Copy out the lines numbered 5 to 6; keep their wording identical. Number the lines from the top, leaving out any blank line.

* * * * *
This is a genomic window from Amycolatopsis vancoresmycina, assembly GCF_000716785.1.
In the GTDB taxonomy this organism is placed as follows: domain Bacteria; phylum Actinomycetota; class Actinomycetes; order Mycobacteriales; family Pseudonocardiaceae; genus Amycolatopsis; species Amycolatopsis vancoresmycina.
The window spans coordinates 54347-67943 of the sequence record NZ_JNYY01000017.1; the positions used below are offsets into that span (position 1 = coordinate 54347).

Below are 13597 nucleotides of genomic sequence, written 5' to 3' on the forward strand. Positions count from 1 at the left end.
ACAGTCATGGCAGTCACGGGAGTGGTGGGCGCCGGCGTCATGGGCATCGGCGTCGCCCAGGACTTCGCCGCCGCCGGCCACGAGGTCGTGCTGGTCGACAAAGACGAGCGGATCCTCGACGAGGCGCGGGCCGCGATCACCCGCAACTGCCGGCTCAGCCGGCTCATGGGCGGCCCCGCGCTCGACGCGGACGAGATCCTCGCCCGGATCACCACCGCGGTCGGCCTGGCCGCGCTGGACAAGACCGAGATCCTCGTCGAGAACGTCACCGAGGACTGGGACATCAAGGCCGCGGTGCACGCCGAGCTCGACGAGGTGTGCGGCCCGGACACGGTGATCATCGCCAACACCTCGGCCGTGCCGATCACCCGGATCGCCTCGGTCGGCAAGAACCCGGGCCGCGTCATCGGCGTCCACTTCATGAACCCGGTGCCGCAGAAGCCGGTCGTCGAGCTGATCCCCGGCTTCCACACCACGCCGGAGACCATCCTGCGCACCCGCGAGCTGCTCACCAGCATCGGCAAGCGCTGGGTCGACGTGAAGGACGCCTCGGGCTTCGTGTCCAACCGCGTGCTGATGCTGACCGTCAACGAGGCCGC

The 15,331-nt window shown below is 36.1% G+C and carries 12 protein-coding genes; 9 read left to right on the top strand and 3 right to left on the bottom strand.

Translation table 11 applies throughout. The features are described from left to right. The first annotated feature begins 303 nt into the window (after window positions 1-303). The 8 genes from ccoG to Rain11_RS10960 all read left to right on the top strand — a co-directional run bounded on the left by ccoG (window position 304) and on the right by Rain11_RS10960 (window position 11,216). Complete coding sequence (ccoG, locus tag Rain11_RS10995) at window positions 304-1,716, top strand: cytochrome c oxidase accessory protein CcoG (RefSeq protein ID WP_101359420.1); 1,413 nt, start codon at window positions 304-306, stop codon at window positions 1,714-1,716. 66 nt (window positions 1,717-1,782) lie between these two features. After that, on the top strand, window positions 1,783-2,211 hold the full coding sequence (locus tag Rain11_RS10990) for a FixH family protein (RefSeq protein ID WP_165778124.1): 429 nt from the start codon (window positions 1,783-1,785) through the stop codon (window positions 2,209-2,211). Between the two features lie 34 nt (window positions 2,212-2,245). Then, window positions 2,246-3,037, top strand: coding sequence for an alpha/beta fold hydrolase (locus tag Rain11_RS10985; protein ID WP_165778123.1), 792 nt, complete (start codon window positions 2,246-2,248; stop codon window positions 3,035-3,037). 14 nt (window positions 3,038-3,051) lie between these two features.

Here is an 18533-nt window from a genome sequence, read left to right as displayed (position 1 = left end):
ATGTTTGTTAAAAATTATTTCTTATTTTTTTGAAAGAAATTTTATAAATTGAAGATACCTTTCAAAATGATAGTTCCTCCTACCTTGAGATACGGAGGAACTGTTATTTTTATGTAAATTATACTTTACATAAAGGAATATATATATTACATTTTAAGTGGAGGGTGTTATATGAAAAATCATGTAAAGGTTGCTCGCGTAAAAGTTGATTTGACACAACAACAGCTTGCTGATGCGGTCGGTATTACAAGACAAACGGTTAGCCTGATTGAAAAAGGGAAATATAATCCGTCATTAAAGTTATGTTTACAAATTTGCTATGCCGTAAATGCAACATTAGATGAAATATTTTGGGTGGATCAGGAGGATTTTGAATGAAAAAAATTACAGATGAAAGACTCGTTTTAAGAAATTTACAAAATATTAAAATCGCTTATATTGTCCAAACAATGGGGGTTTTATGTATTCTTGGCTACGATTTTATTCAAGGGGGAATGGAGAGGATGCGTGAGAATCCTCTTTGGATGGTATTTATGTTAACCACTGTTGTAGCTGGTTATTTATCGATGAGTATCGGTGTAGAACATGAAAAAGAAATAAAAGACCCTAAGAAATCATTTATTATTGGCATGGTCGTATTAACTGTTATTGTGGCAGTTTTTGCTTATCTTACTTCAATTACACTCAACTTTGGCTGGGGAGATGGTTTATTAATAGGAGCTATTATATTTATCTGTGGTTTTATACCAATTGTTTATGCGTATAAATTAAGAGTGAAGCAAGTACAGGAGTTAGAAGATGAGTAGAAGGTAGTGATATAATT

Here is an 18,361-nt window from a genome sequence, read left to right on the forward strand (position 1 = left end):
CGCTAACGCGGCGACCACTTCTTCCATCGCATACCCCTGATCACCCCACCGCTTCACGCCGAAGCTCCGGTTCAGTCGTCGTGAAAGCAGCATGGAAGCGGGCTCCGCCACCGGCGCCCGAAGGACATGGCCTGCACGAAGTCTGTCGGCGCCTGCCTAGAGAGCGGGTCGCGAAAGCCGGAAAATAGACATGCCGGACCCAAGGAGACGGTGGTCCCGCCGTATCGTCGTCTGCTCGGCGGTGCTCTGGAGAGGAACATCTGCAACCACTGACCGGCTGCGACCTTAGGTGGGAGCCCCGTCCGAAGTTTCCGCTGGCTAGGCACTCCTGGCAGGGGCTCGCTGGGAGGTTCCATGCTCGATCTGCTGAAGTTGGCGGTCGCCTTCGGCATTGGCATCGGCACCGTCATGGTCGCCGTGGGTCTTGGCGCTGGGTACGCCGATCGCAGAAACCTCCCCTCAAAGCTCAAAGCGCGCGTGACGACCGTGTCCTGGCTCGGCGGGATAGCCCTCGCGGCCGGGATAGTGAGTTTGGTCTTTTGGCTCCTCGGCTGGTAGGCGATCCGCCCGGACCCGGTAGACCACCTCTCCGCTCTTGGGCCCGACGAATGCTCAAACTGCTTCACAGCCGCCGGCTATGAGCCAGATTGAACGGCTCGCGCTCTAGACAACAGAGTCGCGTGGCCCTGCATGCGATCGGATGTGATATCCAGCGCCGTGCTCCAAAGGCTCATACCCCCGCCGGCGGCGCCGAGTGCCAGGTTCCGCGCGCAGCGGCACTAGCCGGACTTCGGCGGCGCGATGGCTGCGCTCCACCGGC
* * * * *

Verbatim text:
ACAGTCATGGCAGTCACGGGAGTGGTGGGCGCCGGCGTCATGGGCATCGGCGTCGCCCAGGACTTCGCCGCCGCCGGCCACGAGGTCGTGCTGGTCGACAAAGACGAGCGGATCCTCGACGAGGCGCGGGCCGCGATCACCCGCAACTGCCGGCTCAGCCGGCTCATGGGCGGCCCCGCGCTCGACGCGGACGAGATCCTCGCCCGGATCACCACCGCGGTCGGCCTGGCCGCGCTGGACAAGACCGAGATCCTCGTCGAGAACGTCACCGAGGACTGGGACATCAAGGCCGCGGTGCACGCCGAGCTCGACGAGGTGTGCGGCCCGGACACGGTGATCATCGCCAACACCTCGGCCGTGCCGATCACCCGGATCGCCTCGGTCGGCAAGAACCCGGGCCGCGTCATCGGCGTCCACTTCATGAACCCGGTGCCGCAGAAGCCGGTCGTCGAGCTGATCCCCGGCTTCCACACCACGCCGGAGACCATCCTGCGCACCCGCGAGCTGCTCACCAGCATCGGCAAGCGCTGGGTCGACGTGAAGGACGCCTCGGGCTTCGTGTCCAACCGCGTGCTGATGCTGACCGTCAACGAGGCCGC

The 15,331-nt window shown below is 36.1% G+C and carries 12 protein-coding genes; 9 read left to right on the top strand and 3 right to left on the bottom strand.